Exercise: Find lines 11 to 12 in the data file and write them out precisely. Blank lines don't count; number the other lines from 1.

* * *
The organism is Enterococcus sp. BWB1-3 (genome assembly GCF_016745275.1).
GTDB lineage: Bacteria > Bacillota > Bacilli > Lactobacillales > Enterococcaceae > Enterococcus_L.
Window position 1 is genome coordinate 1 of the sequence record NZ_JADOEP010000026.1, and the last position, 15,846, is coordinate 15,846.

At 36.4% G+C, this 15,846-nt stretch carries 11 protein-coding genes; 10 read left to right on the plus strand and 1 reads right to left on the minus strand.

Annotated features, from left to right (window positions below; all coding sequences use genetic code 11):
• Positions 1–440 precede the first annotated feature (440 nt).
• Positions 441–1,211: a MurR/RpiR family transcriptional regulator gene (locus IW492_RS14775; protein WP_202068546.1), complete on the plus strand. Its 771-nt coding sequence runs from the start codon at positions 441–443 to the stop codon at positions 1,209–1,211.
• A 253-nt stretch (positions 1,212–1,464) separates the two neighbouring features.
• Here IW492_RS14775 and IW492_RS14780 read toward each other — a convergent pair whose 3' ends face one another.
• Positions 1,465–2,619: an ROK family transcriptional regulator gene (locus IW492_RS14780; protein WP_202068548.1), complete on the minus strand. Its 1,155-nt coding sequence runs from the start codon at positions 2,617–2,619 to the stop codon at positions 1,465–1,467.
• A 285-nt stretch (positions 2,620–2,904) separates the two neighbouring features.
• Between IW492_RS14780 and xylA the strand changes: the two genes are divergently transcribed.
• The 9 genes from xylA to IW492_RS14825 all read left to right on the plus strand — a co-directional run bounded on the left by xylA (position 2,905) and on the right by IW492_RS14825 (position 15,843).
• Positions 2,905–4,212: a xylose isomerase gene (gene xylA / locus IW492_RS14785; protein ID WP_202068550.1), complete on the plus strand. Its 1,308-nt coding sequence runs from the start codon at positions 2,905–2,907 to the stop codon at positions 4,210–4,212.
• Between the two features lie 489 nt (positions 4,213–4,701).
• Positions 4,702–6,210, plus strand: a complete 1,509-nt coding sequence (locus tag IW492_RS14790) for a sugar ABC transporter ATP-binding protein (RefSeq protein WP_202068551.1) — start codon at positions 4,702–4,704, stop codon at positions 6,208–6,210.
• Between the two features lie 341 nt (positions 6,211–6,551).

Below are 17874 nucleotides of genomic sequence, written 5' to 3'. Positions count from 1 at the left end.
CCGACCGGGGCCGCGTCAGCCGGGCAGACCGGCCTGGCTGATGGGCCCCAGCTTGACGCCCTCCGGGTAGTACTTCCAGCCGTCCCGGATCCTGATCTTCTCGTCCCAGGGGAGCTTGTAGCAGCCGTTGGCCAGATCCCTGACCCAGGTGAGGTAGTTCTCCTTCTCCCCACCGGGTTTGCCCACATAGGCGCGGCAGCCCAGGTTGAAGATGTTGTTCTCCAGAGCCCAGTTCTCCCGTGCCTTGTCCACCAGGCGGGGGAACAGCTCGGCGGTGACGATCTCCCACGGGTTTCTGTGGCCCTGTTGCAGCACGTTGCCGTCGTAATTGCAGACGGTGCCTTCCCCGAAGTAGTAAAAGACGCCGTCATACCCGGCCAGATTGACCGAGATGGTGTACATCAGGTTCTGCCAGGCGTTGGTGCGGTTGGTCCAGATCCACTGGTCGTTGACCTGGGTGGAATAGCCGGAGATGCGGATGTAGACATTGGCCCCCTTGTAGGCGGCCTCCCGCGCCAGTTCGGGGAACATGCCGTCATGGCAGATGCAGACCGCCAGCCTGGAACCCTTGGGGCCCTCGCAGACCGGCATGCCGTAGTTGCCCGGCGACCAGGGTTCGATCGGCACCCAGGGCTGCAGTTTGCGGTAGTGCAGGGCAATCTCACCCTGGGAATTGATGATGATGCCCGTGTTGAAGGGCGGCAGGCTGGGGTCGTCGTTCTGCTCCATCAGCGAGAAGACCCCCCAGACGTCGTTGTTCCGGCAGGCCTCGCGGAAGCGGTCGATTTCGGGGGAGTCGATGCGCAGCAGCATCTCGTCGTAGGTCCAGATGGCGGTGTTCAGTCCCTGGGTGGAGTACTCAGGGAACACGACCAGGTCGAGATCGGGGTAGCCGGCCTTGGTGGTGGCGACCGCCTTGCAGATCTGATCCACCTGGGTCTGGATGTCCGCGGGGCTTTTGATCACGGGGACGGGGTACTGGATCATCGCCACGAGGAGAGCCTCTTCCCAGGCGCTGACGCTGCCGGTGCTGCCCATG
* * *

• A 285-nt stretch (positions 2,620–2,904) separates the two neighbouring features.
• Between IW492_RS14780 and xylA the strand changes: the two genes are divergently transcribed.